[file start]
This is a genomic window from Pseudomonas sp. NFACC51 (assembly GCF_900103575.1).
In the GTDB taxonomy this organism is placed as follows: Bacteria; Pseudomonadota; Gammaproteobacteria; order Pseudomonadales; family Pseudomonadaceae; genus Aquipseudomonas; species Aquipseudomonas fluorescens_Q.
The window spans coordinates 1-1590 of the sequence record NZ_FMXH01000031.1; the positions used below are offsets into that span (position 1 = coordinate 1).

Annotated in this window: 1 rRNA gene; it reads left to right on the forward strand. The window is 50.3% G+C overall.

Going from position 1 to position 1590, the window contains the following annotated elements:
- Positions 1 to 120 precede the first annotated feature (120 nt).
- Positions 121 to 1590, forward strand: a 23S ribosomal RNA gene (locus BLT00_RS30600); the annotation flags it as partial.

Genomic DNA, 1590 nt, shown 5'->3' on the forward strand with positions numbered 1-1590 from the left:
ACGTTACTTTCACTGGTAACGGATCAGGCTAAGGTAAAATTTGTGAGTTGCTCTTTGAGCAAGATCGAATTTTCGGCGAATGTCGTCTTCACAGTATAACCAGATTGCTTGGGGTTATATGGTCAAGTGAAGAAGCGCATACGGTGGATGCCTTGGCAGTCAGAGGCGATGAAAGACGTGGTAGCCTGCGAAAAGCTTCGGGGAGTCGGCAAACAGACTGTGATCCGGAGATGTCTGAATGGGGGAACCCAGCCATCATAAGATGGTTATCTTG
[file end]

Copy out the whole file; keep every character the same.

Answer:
This is a genomic window from Pseudomonas sp. NFACC51 (assembly GCF_900103575.1).
In the GTDB taxonomy this organism is placed as follows: Bacteria; Pseudomonadota; Gammaproteobacteria; order Pseudomonadales; family Pseudomonadaceae; genus Aquipseudomonas; species Aquipseudomonas fluorescens_Q.
The window spans coordinates 1-1590 of the sequence record NZ_FMXH01000031.1; the positions used below are offsets into that span (position 1 = coordinate 1).

Annotated in this window: 1 rRNA gene; it reads left to right on the forward strand. The window is 50.3% G+C overall.

Going from position 1 to position 1590, the window contains the following annotated elements:
- Positions 1 to 120 precede the first annotated feature (120 nt).
- Positions 121 to 1590, forward strand: a 23S ribosomal RNA gene (locus BLT00_RS30600); the annotation flags it as partial.

Genomic DNA, 1590 nt, shown 5'->3' on the forward strand with positions numbered 1-1590 from the left:
ACGTTACTTTCACTGGTAACGGATCAGGCTAAGGTAAAATTTGTGAGTTGCTCTTTGAGCAAGATCGAATTTTCGGCGAATGTCGTCTTCACAGTATAACCAGATTGCTTGGGGTTATATGGTCAAGTGAAGAAGCGCATACGGTGGATGCCTTGGCAGTCAGAGGCGATGAAAGACGTGGTAGCCTGCGAAAAGCTTCGGGGAGTCGGCAAACAGACTGTGATCCGGAGATGTCTGAATGGGGGAACCCAGCCATCATAAGATGGTTATCTTG